The great chicken 2,000-mile bird monopoly or how health care becomes a crisis when an employer shuts down…

June 30, 2009

Read a story about a chicken plant in a Georgia town closing down and something caught my eye.

The local medical center in Douglas, Georgia stands to lose the annual $2.3 million in revenue from the plant’s employee health insurance. Now it is facing the prospect of a huge spike in uninsured patients. The plant employed 1,000, but total employment in the town linked to the plant is estimated at 2,000, and I don’t think that counts the local chicken farmers who went out of business. Actually nearly the whole economy of the town is linked to the chicken plant, the story indicated.

So the quick points here are that there is a big problem in having health insurance tied to employment and having a town’s economy so intertwined with one employer.

But on the health insurance, I just thought of something. Maybe employer-sponsored health insurance is not such a bad idea (I know, who said it was?). Having employers pick up the tab (or at least a large part of it) for health insurance is kind of like a tax. I think I’m correct is saying that businessmen in general are opposed to government-sponsored universal health care because it would create the need for higher taxes.  (ADD 1:  Walmart is now reportedly supporting part of President Obama’s health plan that requires large employers to provide health insurance, but that is a tactic that other heretofore opponents have adopted in the face of  likely changes  — they want to at least be part of the program if change is to come.) Thus far at least the larger employers have evidently considered offering health insurance a cost of doing business. So if they are comfortable or at least accepting of that cost, which as I said is essentially the same as a tax, maybe that is the way to go – but with one caveat, since people need health insurance even if their job disappears or especially when they lose their job due to health problems, then the employer ought to be obligated to continue that health insurance. But that could be quite a burden on an employer. So maybe at that point the government could step in and help subsidize continued insurance.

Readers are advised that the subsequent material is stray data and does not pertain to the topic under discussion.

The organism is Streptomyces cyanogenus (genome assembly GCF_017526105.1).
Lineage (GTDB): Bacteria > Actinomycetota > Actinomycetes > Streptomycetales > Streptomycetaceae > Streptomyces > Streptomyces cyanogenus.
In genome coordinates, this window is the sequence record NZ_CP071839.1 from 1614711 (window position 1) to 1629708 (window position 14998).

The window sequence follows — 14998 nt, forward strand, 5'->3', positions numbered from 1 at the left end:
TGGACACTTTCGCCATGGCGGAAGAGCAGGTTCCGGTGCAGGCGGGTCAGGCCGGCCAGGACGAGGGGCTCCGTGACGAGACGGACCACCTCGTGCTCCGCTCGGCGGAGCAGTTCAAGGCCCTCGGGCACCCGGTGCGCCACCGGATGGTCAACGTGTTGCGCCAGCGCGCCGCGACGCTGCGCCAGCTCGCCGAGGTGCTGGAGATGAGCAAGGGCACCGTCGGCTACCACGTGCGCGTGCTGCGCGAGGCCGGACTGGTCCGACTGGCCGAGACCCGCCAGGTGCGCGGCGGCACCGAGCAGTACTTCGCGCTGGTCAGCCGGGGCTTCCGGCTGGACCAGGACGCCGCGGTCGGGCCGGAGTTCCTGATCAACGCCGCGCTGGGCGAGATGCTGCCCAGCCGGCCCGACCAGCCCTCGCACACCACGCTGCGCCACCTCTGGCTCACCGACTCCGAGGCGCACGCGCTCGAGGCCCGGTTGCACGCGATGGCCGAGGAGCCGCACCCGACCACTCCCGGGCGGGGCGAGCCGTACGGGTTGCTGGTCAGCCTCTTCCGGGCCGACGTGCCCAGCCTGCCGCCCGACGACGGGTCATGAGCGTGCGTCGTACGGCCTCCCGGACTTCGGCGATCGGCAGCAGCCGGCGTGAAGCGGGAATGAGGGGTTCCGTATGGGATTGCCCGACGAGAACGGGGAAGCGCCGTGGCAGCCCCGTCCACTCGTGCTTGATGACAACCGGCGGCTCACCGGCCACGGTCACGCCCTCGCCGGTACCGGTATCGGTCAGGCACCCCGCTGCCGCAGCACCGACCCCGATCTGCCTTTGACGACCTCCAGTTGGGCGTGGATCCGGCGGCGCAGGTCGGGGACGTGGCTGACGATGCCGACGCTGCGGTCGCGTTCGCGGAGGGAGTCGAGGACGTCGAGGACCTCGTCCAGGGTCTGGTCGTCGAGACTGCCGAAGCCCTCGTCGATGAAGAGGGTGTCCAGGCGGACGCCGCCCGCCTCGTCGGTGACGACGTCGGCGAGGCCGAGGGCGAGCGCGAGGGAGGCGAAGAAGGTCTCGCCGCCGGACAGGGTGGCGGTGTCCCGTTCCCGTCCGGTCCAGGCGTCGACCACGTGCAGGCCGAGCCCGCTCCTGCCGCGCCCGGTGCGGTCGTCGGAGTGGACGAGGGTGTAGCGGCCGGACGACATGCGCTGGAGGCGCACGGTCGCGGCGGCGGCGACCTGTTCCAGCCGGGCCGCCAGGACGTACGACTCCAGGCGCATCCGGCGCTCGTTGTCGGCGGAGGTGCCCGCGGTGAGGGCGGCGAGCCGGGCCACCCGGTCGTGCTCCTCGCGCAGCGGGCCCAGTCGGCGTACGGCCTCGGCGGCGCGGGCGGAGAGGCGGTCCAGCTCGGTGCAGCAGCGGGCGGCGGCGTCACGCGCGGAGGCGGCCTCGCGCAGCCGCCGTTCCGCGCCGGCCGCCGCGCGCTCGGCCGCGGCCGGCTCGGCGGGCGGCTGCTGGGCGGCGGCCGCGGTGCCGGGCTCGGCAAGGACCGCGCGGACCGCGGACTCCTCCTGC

Employers began offering group health insurance way back when premiums were not nearly as high and when there was more competition for labor. And that is in large part what led to the mess we have today. So many people at one time had what they called “free” health insurance from their employer that medical costs skyrocketed, maybe from overuse, and so did the services that could be offered. All folks had to do was show an insurance card, and voila! Everything is paid for. That was then and this is now. Nowadays there is not much “free” insurance left. Even most employer-sponsored insurance costs a huge amount to employees. And many have lost that insurance along with their jobs anyway.

The good thing these days is that we have so much more technology in medicine, financed of course by patients and their insurance. The problem is that the costs are exceeding the ability of people to pay and are absorbing an ever-increasing share of the gross national product.

There is much talk to the effect that any change in the system to make it more efficient will lead to health care rationing. Well of course it will, to some extent. Isn’t that the problem we have already? that is to say everyone wants everything no matter what the cost. The insurance companies could not stay in business if they simply doled out everything that anyone wanted at any time. So they deny certain things and figure out ways to get out of paying (a little too much emphasis on that, I think, to say the least). But that is rationing. It has been taking place for a long time. You can’t get care unless you can pay for it or someone else pays for it. That’s rationing.

So, bottom line, we have a inefficient system, but it works for those who are covered. So as I have been blogging lately, maybe the best idea is to cover those who are not and move on to other things, such as improving the economy.